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Critic's Notebook

New wrinkles in product placement

Among the promotional moves at NBC is a deal with Jon Bon Jovi (above) and a deal to have an episode of “SNL’’ exclusively sponsored by Bud Light Golden Wheat Beer. Among the promotional moves at NBC is a deal with Jon Bon Jovi (above) and a deal to have an episode of “SNL’’ exclusively sponsored by Bud Light Golden Wheat Beer. (John Bohn/Globe Staff File
)
By Joanna Weiss
Globe Staff / October 17, 2009

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Give NBC credit for trying new things. First, the network scuttled a third of its primetime schedule and replaced it with Jay Leno. Now comes news that the network has signed Jon Bon Jovi to a two-month “artist in residence’’ deal, which treats him to appearances on “Today,’’ “The Jay Leno Show,’’ “The Tonight Show,’’ and “Saturday Night Live.’’ He’ll also be interviewed by Brian Williams and James Lipton (whose “Inside the Actors Studio’’ airs on Bravo, owned by NBC Universal).

I question the wisdom of the Bon Jovi deal; who does it benefit, besides the guy with the album to promote? Is the nation really clamoring to see an aging hair-band rocker? It’s not like he’s Lady Gaga. And would he be getting air time on “NBC Nightly News’’ - regardless of the charitable venture he’ll be talking about - if he weren’t locked into a contract with NBC?

I’m more intrigued by this: NBC also announced that tonight’s “Saturday Night Live’’ will be exclusively sponsored by Bud Light Golden Wheat Beer.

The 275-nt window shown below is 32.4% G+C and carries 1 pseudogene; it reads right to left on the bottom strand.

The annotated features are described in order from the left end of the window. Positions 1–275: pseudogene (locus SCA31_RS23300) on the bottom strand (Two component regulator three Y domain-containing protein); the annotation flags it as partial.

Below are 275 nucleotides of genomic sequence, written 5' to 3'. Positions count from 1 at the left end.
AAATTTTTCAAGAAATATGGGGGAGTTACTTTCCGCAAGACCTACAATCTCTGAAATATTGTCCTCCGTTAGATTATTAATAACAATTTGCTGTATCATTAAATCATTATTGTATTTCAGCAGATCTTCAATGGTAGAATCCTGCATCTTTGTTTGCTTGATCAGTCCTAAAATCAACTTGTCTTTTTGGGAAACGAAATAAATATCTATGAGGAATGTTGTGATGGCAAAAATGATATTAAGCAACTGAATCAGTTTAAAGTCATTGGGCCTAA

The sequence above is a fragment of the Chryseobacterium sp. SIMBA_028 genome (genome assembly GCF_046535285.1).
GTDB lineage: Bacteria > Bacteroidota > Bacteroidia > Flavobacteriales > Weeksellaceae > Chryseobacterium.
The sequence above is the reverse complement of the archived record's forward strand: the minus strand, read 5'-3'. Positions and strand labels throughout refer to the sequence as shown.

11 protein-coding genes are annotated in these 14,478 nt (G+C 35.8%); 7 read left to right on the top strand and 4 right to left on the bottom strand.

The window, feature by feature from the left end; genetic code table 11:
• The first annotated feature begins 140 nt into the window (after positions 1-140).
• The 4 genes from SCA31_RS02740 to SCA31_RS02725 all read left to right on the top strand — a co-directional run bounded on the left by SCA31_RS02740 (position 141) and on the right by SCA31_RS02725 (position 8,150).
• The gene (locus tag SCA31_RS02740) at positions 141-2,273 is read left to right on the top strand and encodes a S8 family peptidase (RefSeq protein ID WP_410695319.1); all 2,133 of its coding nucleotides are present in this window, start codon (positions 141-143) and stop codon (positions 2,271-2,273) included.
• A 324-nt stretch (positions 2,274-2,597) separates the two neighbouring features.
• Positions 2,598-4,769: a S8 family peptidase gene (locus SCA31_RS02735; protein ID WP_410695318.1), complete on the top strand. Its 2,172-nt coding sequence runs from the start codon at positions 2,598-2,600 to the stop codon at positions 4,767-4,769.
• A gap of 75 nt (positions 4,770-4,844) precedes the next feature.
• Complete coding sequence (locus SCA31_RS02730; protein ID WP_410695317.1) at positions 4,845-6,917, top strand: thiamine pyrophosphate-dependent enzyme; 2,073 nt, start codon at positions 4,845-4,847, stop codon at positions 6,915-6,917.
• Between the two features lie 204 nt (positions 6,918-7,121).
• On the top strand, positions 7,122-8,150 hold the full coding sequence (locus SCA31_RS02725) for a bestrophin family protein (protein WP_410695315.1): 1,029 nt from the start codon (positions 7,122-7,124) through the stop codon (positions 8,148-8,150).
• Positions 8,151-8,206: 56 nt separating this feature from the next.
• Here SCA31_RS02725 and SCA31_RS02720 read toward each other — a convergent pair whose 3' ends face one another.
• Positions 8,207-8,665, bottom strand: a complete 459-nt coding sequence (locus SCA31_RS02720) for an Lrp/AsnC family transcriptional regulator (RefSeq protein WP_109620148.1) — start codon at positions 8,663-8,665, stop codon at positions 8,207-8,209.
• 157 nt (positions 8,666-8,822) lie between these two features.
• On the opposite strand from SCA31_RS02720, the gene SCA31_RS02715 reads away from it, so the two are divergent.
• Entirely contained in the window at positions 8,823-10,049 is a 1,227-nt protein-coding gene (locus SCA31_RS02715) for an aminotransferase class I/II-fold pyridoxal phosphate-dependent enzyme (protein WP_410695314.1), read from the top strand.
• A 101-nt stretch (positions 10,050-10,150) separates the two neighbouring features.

No, that’s not a joke from a “30 Rock’’ script. And it means more than just a long commercial or two; the show will also feature clips from viewing parties, across the country, sponsored by the beer, plus some segments labeled “Backstage With Bud Light Golden Wheat.’’ I’m not sure what Lorne Michaels thinks of this - though I’d be willing to wager a guess - but I actually feel fine, because it’s so ridiculously transparent.

I recall being upset, a few years ago, when Major League Baseball considered putting movie advertisements on the bases, but I’m not sure there’s anything sacred about “SNL’’ that needs to be protected and preserved. A few jokes about a Staples paper shredder didn’t ruin “The Office’’ a couple of seasons ago. Viewers today are savvy and smart; they know that networks have to pay the bills, and they’re willing to endure some bald-faced product placement in order to get their content. What is “Project Runway,’’ after all, if not a giant ad for Garnier Fructis?

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